The good news is that caring for your bowstring doesn’t need any special skills. As a matter of fact, the basics are enough to make it happy and painless to pull.

This is what to do at the very least:

  • Wax your bow string using high caliber wax regularly. We suggest weekly during busy hunting seasons.
  • Always clean the string using appropriate cleaning agents.
  • Restring if you notice it’s worn or ragged. On average, bow strings can remain in good condition even for over 3 years though some manufacturers recommend a change every 12-18 months. Remember that a stretched string pushes the poundage up and elongates the draw length and will be hard to pull back.

Compound bow pulling mechanism Vs Recurve & Long Bow

How does the rest compare to our compound bow pull?

I have shot a long bow, recurve, and compounds and yes, all are very different in their own ways.

But all said and done, only a compound bow provides the leverage that we spoke about earlier.

But is it really the easiest to pull?

Well, at the beginning of the draw you will be exerting the same energy in all bows but like I had indicated, a compound bow’s system manipulates the weight and ‘eases’ it as you advance.

This means you don’t need to apply maximum energy throughout and may make it a bit undemanding for people with less muscle.

Why you should never attempt to pull back a bow that you can’t handle

You might be risking a serious injury when overtaxing your muscles attempting to pull back a bow that is unyielding.

And I can assure you it’s not fun at all.

You see, you will be fine for many seasons then, out of nowhere, a mild pain emerges for example, in the shoulders.

And before you know it, your doctor recommends surgery meaning you will be out of the sport for a very long time.

To be on the safe side, you can plan on how you’ll be regularly exercising your shoulders and back especially if you frequently hunt with a compound bow.

Compound Bow Pull: FAQs

Q: What muscles do you use to pull a bow back?

A: Several muscle groups have a role:

For the holding, you use deltoids (shoulders), pectorals (chest), brachiordialis and triceps (both arms) muscles.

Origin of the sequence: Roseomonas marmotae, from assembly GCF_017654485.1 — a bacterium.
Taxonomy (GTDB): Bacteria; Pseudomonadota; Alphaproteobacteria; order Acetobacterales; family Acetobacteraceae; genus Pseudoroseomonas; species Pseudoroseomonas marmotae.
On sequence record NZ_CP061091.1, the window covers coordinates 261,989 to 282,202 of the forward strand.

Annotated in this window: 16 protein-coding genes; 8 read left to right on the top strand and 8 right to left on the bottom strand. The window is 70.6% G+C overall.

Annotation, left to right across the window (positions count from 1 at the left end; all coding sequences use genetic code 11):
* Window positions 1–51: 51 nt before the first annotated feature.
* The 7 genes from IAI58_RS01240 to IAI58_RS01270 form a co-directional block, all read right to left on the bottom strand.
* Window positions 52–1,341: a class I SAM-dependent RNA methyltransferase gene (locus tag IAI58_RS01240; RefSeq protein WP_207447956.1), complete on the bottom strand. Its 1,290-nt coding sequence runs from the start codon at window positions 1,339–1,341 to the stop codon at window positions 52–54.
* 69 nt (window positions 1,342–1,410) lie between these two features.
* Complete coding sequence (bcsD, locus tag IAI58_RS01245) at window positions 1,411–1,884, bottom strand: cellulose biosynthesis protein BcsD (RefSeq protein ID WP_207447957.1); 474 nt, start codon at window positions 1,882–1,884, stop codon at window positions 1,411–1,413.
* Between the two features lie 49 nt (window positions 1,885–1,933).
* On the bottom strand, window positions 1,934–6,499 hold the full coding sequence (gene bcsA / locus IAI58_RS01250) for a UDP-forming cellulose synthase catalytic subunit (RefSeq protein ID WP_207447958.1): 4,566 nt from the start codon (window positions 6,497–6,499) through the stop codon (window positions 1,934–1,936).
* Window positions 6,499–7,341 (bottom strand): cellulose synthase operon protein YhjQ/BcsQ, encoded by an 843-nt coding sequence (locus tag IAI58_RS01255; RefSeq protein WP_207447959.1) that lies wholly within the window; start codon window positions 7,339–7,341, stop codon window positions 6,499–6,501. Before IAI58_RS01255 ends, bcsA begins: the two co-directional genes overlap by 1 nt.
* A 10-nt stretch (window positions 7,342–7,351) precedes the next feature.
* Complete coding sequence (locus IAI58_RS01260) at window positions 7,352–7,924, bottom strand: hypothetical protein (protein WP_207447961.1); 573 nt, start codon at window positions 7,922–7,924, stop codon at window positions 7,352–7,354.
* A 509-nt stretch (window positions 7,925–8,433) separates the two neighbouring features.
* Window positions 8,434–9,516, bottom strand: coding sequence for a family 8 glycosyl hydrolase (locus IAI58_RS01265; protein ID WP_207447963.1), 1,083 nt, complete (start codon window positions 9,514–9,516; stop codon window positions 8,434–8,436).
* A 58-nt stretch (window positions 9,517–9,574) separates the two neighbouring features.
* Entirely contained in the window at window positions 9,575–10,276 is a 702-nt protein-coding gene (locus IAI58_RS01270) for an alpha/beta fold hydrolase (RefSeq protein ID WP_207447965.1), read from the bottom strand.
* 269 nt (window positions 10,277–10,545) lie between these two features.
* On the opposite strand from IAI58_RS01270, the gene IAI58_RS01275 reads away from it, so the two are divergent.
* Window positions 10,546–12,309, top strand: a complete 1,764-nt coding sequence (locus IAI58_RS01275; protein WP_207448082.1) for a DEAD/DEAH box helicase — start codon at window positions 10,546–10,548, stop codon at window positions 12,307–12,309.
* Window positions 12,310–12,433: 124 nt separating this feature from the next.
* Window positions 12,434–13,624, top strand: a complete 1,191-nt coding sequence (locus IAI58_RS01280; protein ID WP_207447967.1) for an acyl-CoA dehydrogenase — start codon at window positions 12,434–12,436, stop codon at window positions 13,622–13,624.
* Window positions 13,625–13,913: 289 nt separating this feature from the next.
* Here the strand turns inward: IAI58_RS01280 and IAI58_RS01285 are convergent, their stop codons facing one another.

On the other hand, for drawing the string, your body uses the infraspinatus (shoulders), latissimus dorsi, trapezius, teres major/minor, and rhomboids (back) alongside the bicep and brachialis(both arms) muscles.

Q: Is recurve harder than compound?

A: I have shot recurves and compound bows and I am of the opinion that it all comes down to your preferences.

That said, a compound bow is generally more accurate and powerful compared to a recurve. Again, the longer strings in compound bows give you an opportunity to pull further back to obtain more power.

A recurve, however, tends to be lighter (they don’t have as many complex parts as compounds) and thus easier to carry.

Their major downside is that the lack of advanced mechanisms (cams and pullies) like in compound bows means they rely wholly on your strength to pull.

They might, therefore, require extra force to draw and could be more challenging if your upper body strength is wanting.

Perhaps the easiest way of deciding is for you to visit a neighborhood archery shop and shoot both.


Are compound bows hard to pull back? Well, we have seen that at the start, compound bows are as hard as anyone else.

But their elliptical wheels or cams gradually lighten the force you need as you progress through the draw cycle.

And finally, at full draw, you will be enjoying a let-off (and far reduced holding weight) than crossbows and practically every other bow type.

For this reason, you can hold a compound for extended periods of time as you close in on your target.